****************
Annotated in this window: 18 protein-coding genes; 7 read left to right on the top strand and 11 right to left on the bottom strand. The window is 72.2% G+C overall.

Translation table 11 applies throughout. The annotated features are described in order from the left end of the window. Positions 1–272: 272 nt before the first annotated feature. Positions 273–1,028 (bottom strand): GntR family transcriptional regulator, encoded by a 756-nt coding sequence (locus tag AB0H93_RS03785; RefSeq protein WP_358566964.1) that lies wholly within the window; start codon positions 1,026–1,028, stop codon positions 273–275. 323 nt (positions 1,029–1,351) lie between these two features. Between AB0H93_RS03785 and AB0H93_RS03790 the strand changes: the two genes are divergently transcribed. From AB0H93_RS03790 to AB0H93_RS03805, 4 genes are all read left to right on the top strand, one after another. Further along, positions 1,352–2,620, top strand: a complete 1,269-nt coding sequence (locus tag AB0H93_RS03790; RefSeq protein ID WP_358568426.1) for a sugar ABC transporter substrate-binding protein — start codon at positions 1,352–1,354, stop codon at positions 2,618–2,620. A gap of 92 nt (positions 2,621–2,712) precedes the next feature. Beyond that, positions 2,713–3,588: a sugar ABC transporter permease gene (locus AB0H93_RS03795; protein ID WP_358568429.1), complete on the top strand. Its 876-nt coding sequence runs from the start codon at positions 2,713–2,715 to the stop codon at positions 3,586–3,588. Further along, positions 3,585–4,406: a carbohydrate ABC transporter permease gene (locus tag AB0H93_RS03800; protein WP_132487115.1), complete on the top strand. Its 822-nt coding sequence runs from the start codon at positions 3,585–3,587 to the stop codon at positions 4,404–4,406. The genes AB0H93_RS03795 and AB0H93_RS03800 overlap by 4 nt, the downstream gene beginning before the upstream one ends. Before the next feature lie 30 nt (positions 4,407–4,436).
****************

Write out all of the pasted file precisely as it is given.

Annotated in this window: 18 protein-coding genes; 7 read left to right on the top strand and 11 right to left on the bottom strand. The window is 72.2% G+C overall.

Translation table 11 applies throughout. The annotated features are described in order from the left end of the window. Positions 1–272: 272 nt before the first annotated feature. Positions 273–1,028 (bottom strand): GntR family transcriptional regulator, encoded by a 756-nt coding sequence (locus tag AB0H93_RS03785; RefSeq protein WP_358566964.1) that lies wholly within the window; start codon positions 1,026–1,028, stop codon positions 273–275. 323 nt (positions 1,029–1,351) lie between these two features. Between AB0H93_RS03785 and AB0H93_RS03790 the strand changes: the two genes are divergently transcribed. From AB0H93_RS03790 to AB0H93_RS03805, 4 genes are all read left to right on the top strand, one after another. Further along, positions 1,352–2,620, top strand: a complete 1,269-nt coding sequence (locus tag AB0H93_RS03790; RefSeq protein ID WP_358568426.1) for a sugar ABC transporter substrate-binding protein — start codon at positions 1,352–1,354, stop codon at positions 2,618–2,620. A gap of 92 nt (positions 2,621–2,712) precedes the next feature. Beyond that, positions 2,713–3,588: a sugar ABC transporter permease gene (locus AB0H93_RS03795; protein ID WP_358568429.1), complete on the top strand. Its 876-nt coding sequence runs from the start codon at positions 2,713–2,715 to the stop codon at positions 3,586–3,588. Further along, positions 3,585–4,406: a carbohydrate ABC transporter permease gene (locus tag AB0H93_RS03800; protein WP_132487115.1), complete on the top strand. Its 822-nt coding sequence runs from the start codon at positions 3,585–3,587 to the stop codon at positions 4,404–4,406. The genes AB0H93_RS03795 and AB0H93_RS03800 overlap by 4 nt, the downstream gene beginning before the upstream one ends. Before the next feature lie 30 nt (positions 4,407–4,436).